Ugh. So, whatever and ever, I was taking a break from typing up my new novel, poking around on the web, on Twitter, on Plurk, and I was reading a blog post by someone I know (actually know, in person; not just some internet friend, but someone I’ve actually spoken to, more than once, face to face), and I got nauseous and had to go lay down for a few minutes. First I tried just sitting down, away from the computer, but I felt really sick, and it wasn’t enough; I had to lay down in the cool of my bed and close my eyes and try to recover.
The blog post itself, its subject, wasn’t the problem. Tyson Crosbie, a local photographer, made this blog post about some trouble he’d had with a potential client. The client claimed to have business experience, but wasn’t familiar with professional photographers’ practices and rates (apparently), and tried to negotiate a significantly lower price in a somewhat dishonest way (read the post for all the details), and Tyson was letting his community know as a sort of warning about not just that particular client, but dishonest negotiating tactics to keep an eye out for, generally. To make the situation clear, Tyson provided both a link to his standard pricing schedule, and gave a detailed account of the specifics of what was being negotiated. (Again, follow the links for all the details.)
Now, I’m aware I’m not familiar with what professional photographers charge for their services, especially with regards to the purchasing of the rights to a particular image, so just looking at things like the first two items on his pricing page, setting the value of a single image at upwards of $300-$500, already made me a little queasy. This is not something I’ve ever looked into, partially because I knew it was more than I felt was reasonable, and I didn’t find it worthwhile to bother to investigate any more than my doing price-comparisons between various models of Ferrari would be. It’s out of my financial range, there’s no point to look. But, it was a friend’s blog post, a friend’s business, so I went ahead and looked, so I could follow along with the post. The numbers in the pricing schedule made me feel a little worse. But I read the rest of the post, anyway.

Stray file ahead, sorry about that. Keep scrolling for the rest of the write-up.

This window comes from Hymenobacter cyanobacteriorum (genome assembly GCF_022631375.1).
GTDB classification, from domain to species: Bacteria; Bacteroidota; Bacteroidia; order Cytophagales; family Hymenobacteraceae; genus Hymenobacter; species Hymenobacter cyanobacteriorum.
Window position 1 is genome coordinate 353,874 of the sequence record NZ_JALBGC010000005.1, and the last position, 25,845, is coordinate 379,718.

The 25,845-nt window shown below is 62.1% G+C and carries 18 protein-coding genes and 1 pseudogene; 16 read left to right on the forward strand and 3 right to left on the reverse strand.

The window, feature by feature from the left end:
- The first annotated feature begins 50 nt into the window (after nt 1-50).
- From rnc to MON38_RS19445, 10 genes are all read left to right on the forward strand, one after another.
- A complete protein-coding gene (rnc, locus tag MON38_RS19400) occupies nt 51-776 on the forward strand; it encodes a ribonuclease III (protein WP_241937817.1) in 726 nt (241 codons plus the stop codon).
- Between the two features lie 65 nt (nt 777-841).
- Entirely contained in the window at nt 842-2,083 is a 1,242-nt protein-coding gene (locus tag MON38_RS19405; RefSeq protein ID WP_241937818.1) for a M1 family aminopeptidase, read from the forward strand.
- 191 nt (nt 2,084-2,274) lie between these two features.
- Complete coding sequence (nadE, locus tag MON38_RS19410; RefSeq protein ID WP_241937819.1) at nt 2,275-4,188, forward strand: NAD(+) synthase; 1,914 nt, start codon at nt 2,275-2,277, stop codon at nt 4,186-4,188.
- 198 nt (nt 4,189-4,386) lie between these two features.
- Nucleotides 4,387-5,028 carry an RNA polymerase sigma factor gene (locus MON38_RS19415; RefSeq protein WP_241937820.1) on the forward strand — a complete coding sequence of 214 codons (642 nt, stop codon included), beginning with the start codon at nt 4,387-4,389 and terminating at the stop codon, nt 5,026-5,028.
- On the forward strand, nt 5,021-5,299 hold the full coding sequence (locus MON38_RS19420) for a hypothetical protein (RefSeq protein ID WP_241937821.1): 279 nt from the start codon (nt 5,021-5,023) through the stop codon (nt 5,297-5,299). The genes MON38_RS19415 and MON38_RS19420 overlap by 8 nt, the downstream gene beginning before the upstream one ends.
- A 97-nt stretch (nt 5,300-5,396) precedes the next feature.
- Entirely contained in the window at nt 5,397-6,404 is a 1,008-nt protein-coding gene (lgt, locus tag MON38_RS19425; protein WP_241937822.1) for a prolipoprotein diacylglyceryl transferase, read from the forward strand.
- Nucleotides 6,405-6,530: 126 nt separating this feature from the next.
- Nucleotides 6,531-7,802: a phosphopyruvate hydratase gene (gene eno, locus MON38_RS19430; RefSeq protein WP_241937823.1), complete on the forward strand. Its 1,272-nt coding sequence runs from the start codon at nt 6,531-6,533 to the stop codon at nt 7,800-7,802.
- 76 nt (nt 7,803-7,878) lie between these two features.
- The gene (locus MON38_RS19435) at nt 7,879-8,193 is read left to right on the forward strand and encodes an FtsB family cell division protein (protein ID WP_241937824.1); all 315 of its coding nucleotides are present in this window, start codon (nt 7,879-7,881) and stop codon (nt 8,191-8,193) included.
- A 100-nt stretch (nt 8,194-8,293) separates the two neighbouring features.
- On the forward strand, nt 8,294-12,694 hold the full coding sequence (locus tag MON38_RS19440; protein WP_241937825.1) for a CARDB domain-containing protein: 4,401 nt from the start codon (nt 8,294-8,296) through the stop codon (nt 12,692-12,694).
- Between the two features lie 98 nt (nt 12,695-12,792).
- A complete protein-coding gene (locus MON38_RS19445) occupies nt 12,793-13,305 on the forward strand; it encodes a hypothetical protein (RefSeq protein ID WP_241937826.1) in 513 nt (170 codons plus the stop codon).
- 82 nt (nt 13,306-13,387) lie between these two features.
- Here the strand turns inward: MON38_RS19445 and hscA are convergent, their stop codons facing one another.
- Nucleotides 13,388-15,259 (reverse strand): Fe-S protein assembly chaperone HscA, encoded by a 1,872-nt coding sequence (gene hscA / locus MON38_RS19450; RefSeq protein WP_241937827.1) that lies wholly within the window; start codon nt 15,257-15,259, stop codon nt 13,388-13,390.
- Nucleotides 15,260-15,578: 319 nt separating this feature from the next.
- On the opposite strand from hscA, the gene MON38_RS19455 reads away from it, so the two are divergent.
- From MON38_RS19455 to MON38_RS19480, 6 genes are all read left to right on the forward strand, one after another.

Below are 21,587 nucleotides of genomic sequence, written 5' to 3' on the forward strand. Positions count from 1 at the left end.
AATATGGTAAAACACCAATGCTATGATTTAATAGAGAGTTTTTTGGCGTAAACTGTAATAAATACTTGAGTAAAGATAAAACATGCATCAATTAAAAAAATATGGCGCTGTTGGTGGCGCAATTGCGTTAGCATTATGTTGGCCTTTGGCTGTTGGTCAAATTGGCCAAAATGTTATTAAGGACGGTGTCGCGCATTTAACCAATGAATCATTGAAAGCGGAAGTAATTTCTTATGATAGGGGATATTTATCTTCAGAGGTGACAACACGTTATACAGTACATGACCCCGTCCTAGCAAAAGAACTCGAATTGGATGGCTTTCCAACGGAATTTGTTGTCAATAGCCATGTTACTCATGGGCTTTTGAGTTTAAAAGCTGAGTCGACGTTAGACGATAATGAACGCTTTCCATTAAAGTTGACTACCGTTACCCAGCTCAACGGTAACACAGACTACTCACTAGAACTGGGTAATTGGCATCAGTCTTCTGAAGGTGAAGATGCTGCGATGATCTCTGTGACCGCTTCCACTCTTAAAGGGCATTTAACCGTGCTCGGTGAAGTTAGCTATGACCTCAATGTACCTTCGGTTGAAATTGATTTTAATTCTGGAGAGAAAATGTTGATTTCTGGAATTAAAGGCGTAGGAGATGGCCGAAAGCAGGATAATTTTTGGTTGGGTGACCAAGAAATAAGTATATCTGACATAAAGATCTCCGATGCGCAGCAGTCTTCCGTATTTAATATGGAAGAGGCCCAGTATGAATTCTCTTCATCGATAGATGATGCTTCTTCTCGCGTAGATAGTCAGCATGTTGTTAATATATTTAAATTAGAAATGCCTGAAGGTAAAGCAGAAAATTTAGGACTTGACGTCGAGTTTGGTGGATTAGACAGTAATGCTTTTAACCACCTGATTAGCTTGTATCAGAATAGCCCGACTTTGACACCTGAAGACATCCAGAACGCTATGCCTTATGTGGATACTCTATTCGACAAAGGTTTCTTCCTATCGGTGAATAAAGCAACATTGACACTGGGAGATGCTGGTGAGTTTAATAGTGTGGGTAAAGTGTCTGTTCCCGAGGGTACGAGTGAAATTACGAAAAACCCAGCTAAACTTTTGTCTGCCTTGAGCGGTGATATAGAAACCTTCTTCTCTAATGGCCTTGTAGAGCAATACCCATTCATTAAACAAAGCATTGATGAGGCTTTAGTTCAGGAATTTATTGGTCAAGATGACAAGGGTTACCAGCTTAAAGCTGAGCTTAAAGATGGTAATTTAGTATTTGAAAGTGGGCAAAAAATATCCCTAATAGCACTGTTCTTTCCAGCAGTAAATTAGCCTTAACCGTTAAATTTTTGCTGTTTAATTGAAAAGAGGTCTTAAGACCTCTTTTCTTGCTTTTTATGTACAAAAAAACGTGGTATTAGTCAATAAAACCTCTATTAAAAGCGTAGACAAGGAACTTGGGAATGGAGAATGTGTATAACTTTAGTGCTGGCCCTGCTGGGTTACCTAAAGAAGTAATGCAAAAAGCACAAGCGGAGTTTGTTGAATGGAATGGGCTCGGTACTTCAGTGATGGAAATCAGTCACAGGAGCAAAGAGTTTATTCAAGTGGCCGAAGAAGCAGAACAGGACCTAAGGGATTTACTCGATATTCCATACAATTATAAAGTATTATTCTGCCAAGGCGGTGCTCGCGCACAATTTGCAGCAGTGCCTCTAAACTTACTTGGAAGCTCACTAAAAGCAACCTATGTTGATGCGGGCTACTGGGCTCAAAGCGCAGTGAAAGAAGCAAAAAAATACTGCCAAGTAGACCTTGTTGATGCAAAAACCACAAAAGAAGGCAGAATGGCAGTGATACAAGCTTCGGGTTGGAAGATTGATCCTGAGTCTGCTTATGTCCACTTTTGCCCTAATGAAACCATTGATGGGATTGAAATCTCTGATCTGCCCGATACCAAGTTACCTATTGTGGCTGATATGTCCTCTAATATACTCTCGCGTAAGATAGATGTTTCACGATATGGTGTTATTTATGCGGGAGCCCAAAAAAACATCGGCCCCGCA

And that’s where I really started to get sick. Apparently Tyson earns, in a single day working for a “National” client, a multiple of my business’s year-to-date Gross Revenue. That includes all art sales (several times what I’ve earned in previous years), and book sales through all channels. Even at significantly discounted rates on time and on the price per product shot, the proposed amount Tyson would have earned for a week of work (I don’t know, maybe there’s more time involved than the number of days he’s listing, but even if it were two weeks’ worth of work, or a month’s, the comparison I’m about to make is still a very strong one) for that client would be enough money that (combined with my wife’s salary) all our expenses would be met for well over a year, without my having to earn another penny in that time. Now, I don’t know how much business Tyson is getting right now, how much work at these rates he’s able to draw in consistently, but if he worked just four weeks like that, it would replace my wife’s salary, too. Which is to say that theoretically his earning power individually is perhaps as much as twelve times that of my dual-income family. Practicably, he probably isn’t working 5 days a week, 50+ weeks a year, but it’s still an about order of magnitude more income, if he’s working half as hard as I know I am.